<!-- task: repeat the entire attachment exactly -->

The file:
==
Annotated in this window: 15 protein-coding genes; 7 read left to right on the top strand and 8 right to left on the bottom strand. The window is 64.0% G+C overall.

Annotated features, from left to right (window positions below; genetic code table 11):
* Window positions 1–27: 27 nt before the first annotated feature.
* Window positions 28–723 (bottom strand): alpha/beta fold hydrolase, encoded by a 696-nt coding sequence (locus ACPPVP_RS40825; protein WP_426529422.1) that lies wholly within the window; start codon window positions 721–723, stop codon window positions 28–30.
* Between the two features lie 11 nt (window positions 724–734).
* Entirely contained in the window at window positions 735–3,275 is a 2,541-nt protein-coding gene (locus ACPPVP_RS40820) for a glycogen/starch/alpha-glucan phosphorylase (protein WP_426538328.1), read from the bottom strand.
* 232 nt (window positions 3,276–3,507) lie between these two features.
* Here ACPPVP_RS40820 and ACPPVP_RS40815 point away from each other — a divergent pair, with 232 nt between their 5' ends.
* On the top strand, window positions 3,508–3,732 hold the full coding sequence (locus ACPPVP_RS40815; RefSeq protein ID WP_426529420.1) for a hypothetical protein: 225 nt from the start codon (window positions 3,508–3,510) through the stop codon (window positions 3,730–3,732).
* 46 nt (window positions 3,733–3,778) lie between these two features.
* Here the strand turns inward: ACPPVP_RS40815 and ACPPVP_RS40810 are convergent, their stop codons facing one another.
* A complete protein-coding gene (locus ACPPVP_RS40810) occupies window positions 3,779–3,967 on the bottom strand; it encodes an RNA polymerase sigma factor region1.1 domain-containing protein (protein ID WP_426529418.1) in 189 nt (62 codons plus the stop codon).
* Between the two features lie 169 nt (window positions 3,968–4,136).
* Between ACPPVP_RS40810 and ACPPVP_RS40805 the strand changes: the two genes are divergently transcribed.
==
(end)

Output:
Annotated in this window: 15 protein-coding genes; 7 read left to right on the top strand and 8 right to left on the bottom strand. The window is 64.0% G+C overall.

Annotated features, from left to right (window positions below; genetic code table 11):
* Window positions 1–27: 27 nt before the first annotated feature.
* Window positions 28–723 (bottom strand): alpha/beta fold hydrolase, encoded by a 696-nt coding sequence (locus ACPPVP_RS40825; protein WP_426529422.1) that lies wholly within the window; start codon window positions 721–723, stop codon window positions 28–30.
* Between the two features lie 11 nt (window positions 724–734).
* Entirely contained in the window at window positions 735–3,275 is a 2,541-nt protein-coding gene (locus ACPPVP_RS40820) for a glycogen/starch/alpha-glucan phosphorylase (protein WP_426538328.1), read from the bottom strand.
* 232 nt (window positions 3,276–3,507) lie between these two features.
* Here ACPPVP_RS40820 and ACPPVP_RS40815 point away from each other — a divergent pair, with 232 nt between their 5' ends.
* On the top strand, window positions 3,508–3,732 hold the full coding sequence (locus ACPPVP_RS40815; RefSeq protein ID WP_426529420.1) for a hypothetical protein: 225 nt from the start codon (window positions 3,508–3,510) through the stop codon (window positions 3,730–3,732).
* 46 nt (window positions 3,733–3,778) lie between these two features.
* Here the strand turns inward: ACPPVP_RS40815 and ACPPVP_RS40810 are convergent, their stop codons facing one another.
* A complete protein-coding gene (locus ACPPVP_RS40810) occupies window positions 3,779–3,967 on the bottom strand; it encodes an RNA polymerase sigma factor region1.1 domain-containing protein (protein ID WP_426529418.1) in 189 nt (62 codons plus the stop codon).
* Between the two features lie 169 nt (window positions 3,968–4,136).
* Between ACPPVP_RS40810 and ACPPVP_RS40805 the strand changes: the two genes are divergently transcribed.